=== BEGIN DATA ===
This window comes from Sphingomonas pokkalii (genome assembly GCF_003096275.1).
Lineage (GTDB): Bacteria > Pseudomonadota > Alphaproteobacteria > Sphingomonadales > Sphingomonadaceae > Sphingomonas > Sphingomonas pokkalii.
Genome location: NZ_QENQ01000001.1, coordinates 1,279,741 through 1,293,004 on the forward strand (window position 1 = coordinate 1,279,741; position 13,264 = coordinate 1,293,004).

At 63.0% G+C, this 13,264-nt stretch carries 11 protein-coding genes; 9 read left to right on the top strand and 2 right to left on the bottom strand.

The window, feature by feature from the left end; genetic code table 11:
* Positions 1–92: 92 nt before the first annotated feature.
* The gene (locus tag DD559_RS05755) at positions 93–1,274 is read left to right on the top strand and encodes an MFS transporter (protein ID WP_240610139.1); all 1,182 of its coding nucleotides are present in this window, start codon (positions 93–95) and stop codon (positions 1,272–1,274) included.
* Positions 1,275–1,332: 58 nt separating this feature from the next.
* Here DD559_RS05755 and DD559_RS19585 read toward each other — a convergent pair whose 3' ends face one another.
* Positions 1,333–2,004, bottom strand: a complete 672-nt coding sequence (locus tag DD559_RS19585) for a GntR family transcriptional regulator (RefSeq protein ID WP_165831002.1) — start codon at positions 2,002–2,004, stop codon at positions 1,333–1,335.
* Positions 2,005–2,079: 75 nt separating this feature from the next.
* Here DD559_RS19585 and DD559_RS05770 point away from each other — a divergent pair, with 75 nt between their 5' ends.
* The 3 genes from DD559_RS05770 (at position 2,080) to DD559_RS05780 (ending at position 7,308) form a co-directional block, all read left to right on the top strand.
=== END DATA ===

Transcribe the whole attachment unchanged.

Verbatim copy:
This window comes from Sphingomonas pokkalii (genome assembly GCF_003096275.1).
Lineage (GTDB): Bacteria > Pseudomonadota > Alphaproteobacteria > Sphingomonadales > Sphingomonadaceae > Sphingomonas > Sphingomonas pokkalii.
Genome location: NZ_QENQ01000001.1, coordinates 1,279,741 through 1,293,004 on the forward strand (window position 1 = coordinate 1,279,741; position 13,264 = coordinate 1,293,004).

At 63.0% G+C, this 13,264-nt stretch carries 11 protein-coding genes; 9 read left to right on the top strand and 2 right to left on the bottom strand.

The window, feature by feature from the left end; genetic code table 11:
* Positions 1–92: 92 nt before the first annotated feature.
* The gene (locus tag DD559_RS05755) at positions 93–1,274 is read left to right on the top strand and encodes an MFS transporter (protein ID WP_240610139.1); all 1,182 of its coding nucleotides are present in this window, start codon (positions 93–95) and stop codon (positions 1,272–1,274) included.
* Positions 1,275–1,332: 58 nt separating this feature from the next.
* Here DD559_RS05755 and DD559_RS19585 read toward each other — a convergent pair whose 3' ends face one another.
* Positions 1,333–2,004, bottom strand: a complete 672-nt coding sequence (locus tag DD559_RS19585) for a GntR family transcriptional regulator (RefSeq protein ID WP_165831002.1) — start codon at positions 2,002–2,004, stop codon at positions 1,333–1,335.
* Positions 2,005–2,079: 75 nt separating this feature from the next.
* Here DD559_RS19585 and DD559_RS05770 point away from each other — a divergent pair, with 75 nt between their 5' ends.
* The 3 genes from DD559_RS05770 (at position 2,080) to DD559_RS05780 (ending at position 7,308) form a co-directional block, all read left to right on the top strand.